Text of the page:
New water meters to help transform Dunedin into smart, environmentally friendly city

Water from a tap
The new system will make managing and monitoring water usage more effective Photo credit: Getty Images

Dunedin City Council (DCC) has implemented a new, smart water metering system as part of its move to becoming a city that delivers the objectives of the controversial Three Waters policy.

The new system is designed to improve the efficiency of the city water network by managing and monitoring water usage more effectively, the DCC said.

That should save on meter reading costs as well as reducing inaccuracies in billing data for commercial premises.

The new system is deployed via Spark New Zealand's new Internet of Things (IoT) network, NB-IoT.

Smart technology company AD Riley are rolling out the meters which are connected on the NB-IoT network and providing usage information to Dunedin City Council.

David Ward, Dunedin City Council's group manager Three Waters, said the meters should also save money for the average ratepayer although it's more about "achieving the environmental benefits, water savings, and the vision of Dunedin being a one of the world's great small cities".

The forecasted net benefits per annum are approximately $800,000 per year after operating costs.

"The DCC water system includes 21,000 hectares of water catchment, six operational water treatment plants, 57 storage reservoirs, 35 pumping stations and 1450km of pipes," Ward said.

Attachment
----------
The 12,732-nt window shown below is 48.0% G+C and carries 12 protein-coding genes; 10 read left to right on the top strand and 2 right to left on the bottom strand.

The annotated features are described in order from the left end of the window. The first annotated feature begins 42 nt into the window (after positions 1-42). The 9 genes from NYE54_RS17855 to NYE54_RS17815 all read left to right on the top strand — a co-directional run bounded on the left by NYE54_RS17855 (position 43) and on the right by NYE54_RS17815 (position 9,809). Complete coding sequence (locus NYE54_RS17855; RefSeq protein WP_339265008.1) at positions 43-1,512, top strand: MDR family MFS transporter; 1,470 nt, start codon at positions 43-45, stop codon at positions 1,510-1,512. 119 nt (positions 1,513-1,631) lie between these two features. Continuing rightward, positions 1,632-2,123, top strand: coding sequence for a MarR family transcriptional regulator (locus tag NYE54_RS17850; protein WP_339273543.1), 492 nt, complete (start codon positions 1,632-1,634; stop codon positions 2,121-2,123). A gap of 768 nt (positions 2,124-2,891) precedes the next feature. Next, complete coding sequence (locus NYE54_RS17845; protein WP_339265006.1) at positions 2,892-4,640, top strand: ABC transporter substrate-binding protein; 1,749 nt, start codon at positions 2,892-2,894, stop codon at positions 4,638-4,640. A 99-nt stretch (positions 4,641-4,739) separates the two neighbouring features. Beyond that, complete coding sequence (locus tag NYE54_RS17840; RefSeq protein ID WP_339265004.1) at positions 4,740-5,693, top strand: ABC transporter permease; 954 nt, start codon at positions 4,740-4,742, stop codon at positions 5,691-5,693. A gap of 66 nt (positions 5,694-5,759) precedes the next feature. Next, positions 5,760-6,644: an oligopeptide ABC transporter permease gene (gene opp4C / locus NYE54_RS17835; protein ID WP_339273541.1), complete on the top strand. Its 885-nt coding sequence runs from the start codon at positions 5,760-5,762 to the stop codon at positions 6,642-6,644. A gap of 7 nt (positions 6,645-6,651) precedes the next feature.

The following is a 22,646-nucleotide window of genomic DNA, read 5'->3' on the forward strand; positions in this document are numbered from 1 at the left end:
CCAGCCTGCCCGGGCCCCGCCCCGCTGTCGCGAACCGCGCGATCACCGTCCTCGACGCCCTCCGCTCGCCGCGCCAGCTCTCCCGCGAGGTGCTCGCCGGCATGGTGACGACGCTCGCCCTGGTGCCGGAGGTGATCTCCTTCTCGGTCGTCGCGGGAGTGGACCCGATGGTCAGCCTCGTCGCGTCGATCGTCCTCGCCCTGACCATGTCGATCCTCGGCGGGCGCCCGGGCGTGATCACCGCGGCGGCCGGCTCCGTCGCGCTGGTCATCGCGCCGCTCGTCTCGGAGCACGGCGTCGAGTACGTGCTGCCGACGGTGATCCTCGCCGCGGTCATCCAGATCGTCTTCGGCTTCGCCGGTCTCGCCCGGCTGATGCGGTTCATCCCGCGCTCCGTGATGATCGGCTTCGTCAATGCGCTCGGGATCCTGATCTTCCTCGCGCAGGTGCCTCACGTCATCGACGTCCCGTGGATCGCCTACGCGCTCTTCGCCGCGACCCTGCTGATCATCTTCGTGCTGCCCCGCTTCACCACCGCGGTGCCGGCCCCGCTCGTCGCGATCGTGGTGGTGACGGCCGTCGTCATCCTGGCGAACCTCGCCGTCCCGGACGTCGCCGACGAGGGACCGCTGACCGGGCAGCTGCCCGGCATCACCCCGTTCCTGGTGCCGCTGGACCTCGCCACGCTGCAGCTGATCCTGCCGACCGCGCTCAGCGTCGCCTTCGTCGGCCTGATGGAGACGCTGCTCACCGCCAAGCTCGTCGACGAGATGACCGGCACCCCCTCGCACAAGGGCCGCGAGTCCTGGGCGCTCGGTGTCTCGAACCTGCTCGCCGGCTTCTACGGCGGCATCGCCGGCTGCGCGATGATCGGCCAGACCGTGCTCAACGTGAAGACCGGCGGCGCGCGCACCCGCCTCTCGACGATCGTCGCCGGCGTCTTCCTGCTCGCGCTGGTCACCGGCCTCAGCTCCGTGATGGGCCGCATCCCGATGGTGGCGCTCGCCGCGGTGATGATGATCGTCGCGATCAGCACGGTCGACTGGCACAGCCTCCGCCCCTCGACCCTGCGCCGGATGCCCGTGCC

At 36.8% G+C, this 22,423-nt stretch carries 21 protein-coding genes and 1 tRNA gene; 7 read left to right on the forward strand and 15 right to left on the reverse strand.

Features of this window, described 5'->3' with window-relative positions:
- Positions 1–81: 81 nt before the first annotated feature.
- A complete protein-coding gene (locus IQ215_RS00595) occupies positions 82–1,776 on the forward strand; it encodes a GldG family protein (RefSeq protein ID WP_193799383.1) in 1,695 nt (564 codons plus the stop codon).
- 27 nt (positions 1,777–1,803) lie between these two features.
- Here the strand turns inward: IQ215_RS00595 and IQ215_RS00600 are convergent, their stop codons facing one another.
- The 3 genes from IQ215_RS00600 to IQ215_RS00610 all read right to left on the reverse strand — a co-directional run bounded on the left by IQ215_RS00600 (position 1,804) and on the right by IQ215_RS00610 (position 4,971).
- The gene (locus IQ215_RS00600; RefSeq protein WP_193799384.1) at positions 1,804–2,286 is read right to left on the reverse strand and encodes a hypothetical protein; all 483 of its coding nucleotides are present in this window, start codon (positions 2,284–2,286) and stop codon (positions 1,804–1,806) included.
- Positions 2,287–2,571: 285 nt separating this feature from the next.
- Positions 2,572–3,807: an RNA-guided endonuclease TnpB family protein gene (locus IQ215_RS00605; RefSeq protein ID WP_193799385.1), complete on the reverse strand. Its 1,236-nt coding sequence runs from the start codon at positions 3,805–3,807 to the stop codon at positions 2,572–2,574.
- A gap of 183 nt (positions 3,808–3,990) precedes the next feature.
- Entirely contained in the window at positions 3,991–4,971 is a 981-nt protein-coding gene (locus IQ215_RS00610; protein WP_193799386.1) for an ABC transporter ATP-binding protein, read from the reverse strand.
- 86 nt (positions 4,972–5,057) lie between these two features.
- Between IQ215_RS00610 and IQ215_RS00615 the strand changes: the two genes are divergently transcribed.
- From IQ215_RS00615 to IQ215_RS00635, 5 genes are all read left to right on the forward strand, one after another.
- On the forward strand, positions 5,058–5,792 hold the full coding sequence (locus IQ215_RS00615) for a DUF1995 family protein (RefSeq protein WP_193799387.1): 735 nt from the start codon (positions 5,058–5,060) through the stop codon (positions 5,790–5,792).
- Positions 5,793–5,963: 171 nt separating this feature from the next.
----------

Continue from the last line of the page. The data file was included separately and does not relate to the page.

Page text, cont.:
"The processes, technology and systems were dated, with over 60 percent of the water meter network nearing end of life and registering less flow which would result in non-streamlined processes between the meter reader, system input, and invoicing.

"This new system flips us into a world where instead of resources being chewed up by routine inaccuracies, we can now focus on efficiency gains."

Smart metering means the council now has accurate, real-time data across all non-residential properties.

"This allows us to facilitate metering changes more swiftly and bill more accurately," Ward said.

"Faults and leaks are more easily identified and fixed, leading to cost and water savings across the board, and property owners are empowered to manage their water consumption via a service portal solution that visually displays their water usage."

The University of Otago and Port Otago are already using the new smart meters. The university has 200 water meters while the largest user of water in Dunedin, Port Otago, has six.

One of the Port meters has been collecting data since April 2021 and has already flagged three leaks, the council said.

Tony Agar, Spark IoT Lead, said the new Dunedin City Council smart water metering solution will create a good base for Dunedin's smart city teams to build from.

"Dunedin is a fantastic city, with a strong network of accessible and connected communities and DCC have seen the opportunity to significantly improve efficiency and sustainability by transitioning to a smart water meter network.

"It also allows the council to create a more sustainable operation, to live up to their sustainability strategy and realise cost savings for their commercial property ratepayers."